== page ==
This figure is a number line ranging from negative 5 to 5 with tick marks for each integer. The inequality x is less than or equal to 1 is graphed on the number line, with an open bracket at x equals 1, and a red line extending to the left of the bracket. The inequality is also written in interval notation as parenthesis, negative infinity comma 1, bracket.
    Figure \(\PageIndex{4}\): The inequality \(x\leq 1\) is graphed on this number line and written in interval notation.

    INEQUALITIES, NUMBER LINES, AND INTERVAL NOTATION

    This figure show four number lines, all without tick marks. The inequality x is greater than a is graphed on the first number line, with an open parenthesis at x equals a, and a red line extending to the right of the parenthesis. The inequality is also written in interval notation as parenthesis, a comma infinity, parenthesis. The inequality x is greater than or equal to a is graphed on the second number line, with an open bracket at x equals a, and a red line extending to the right of the bracket. The inequality is also written in interval notation as bracket, a comma infinity, parenthesis. The inequality x is less than a is graphed on the third number line, with an open parenthesis at x equals a, and a red line extending to the left of the parenthesis. The inequality is also written in interval notation as parenthesis, negative infinity comma a, parenthesis. The inequality x is less than or equal to a is graphed on the last number line, with an open bracket at x equals a, and a red line extending to the left of the bracket. The inequality is also written in interval notation as parenthesis, negative infinity comma a, bracket.

    Did you notice how the parenthesis or bracket in the interval notation matches the symbol at the endpoint of the arrow? These relationships are shown in Figure \(\PageIndex{5}\).

    This figure shows the same four number lines as above, with the same interval notation labels. Below the interval notation for each number line, there is text indicating how the notation on the number lines is similar to the interval notation. The first number line is a graph of x is greater than a, and the interval notation is parenthesis, a comma infinity, parenthesis. The text below reads: “Both have a left parenthesis.” The second number line is a graph of x is greater than or equal to a, and the interval notation is bracket, a comma infinity, parenthesis. The text below reads: “Both have a left bracket.” The third number line is a graph of x is less than a, and the interval notation is parenthesis, negative infinity comma a, parenthesis. The text below reads: “Both have a right parenthesis.” The last number line is a graph of x is less than or equal to a, and the interval notation is parenthesis, negative infinity comma a, bracket. The text below reads: “Both have a right bracket.”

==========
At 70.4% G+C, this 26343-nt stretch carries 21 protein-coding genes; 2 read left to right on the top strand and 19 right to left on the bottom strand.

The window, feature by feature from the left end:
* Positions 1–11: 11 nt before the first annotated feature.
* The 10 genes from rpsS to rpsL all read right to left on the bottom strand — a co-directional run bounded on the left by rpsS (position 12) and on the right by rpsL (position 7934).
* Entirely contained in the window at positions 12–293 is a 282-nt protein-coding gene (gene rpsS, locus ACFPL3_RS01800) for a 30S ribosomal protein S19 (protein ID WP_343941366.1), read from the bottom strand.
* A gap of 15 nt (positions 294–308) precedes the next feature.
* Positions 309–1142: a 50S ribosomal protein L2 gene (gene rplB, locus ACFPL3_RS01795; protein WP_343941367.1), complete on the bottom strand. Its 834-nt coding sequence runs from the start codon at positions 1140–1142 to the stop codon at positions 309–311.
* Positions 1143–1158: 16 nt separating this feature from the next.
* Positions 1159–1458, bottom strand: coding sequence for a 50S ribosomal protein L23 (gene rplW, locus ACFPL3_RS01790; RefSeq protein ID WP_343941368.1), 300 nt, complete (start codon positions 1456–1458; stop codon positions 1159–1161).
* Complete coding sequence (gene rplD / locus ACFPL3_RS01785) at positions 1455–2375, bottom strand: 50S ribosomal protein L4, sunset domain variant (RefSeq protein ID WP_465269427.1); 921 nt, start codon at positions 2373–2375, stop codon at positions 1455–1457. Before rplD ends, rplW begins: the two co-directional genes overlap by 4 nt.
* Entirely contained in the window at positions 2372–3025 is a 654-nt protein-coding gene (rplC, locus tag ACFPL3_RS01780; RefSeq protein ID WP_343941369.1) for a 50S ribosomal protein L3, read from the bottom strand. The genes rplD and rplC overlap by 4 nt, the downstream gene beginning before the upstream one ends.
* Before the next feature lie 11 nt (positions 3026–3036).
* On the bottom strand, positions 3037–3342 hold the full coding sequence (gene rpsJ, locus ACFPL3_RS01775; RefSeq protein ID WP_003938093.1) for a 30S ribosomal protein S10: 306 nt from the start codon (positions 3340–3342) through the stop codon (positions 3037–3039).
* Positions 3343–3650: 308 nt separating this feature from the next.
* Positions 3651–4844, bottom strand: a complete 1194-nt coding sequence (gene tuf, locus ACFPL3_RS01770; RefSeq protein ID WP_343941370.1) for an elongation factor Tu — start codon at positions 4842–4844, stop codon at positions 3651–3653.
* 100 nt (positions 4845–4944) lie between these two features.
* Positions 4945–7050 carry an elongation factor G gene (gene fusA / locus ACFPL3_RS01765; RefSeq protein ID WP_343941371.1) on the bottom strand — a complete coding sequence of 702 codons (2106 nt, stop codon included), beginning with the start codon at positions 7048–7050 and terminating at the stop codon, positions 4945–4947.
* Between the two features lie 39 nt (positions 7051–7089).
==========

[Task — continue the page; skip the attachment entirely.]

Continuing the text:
Figure \(\PageIndex{5}\): The notation for inequalities on a number line and in interval notation use similar symbols to express the endpoints of intervals.

    Exercise \(\PageIndex{4}\)

    Graph on the number line and write in interval notation.

    1. \(x \geq -3\)
    2. \(x<2.5\)
    3. \(x\leq \frac{3}{5}\)
    Answer

    1.

      .
    Shade to the right of −3, and put a bracket at −3. .
    Write in interval notation. .
    2.
      .
    Shade to the left of 2.5, and put a parenthesis at 2.5. .
    Write in interval notation. .
    3.
      .
    Shade to the left of \(-\frac{3}{5}\), and put a bracket at \(-\frac{3}{5}\). .
    Write in interval notation. .

    Exercise \(\PageIndex{5}\)

    Graph on the number line and write in interval notation:

    1. \(x>2\)
    2. \(x\leq −1.5\)
    3. \(x\geq \frac{3}{4}\)
    Answer

     

    1. This figure is a number line ranging from negative 5 to 5 with tick marks for each integer. The inequality x is greater than 2 is graphed on the number line, with an open parenthesis at x equals 2, and a dark line extending to the right of the parenthesis. The inequality is also written in interval notation as parenthesis, 2 comma infinity, parenthesis.
    2. This figure is a number line ranging from negative 5 to 5 with tick marks for each integer. The inequality x is less than or equal to negative 1.5 is graphed on the number line, with an open bracket at x equals negative 1.5, and a dark line extending to the left of the bracket. The inequality is also written in interval notation as parenthesis, negative infinity comma negative 1.5, bracket.